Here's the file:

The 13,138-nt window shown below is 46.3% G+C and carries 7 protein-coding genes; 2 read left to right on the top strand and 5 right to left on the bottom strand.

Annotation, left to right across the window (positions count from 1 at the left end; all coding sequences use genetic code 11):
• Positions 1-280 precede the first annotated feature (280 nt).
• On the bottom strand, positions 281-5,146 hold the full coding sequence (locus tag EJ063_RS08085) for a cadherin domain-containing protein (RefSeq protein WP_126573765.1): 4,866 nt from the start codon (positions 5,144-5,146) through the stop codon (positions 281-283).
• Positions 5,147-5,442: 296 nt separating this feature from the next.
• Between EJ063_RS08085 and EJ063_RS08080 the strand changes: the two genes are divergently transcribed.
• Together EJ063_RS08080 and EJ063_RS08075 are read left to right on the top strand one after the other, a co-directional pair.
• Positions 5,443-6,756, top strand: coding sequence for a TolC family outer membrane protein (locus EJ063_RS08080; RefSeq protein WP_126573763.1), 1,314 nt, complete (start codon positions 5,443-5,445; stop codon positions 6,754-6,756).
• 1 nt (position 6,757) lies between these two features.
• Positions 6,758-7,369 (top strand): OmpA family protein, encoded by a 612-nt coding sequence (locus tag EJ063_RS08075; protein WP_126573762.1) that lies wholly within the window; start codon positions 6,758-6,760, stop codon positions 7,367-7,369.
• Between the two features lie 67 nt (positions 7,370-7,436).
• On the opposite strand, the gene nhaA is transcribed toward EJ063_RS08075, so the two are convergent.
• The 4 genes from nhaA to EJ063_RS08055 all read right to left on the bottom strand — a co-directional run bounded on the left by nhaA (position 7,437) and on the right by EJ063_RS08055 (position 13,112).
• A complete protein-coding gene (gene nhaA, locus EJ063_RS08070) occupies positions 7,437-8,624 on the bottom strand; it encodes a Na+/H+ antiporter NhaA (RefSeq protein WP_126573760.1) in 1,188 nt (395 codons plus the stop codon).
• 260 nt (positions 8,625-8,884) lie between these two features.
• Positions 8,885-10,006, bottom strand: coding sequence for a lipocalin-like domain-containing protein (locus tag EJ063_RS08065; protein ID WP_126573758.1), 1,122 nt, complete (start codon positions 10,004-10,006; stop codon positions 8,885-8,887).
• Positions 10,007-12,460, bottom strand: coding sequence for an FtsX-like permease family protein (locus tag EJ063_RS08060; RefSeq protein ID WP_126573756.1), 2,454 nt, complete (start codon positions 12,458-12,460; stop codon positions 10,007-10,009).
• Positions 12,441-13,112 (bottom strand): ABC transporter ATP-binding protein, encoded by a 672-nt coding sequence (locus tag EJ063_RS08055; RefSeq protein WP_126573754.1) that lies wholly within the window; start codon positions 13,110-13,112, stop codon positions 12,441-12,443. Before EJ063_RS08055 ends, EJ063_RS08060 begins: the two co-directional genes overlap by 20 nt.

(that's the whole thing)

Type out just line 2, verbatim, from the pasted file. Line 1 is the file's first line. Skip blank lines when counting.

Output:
Annotation, left to right across the window (positions count from 1 at the left end; all coding sequences use genetic code 11):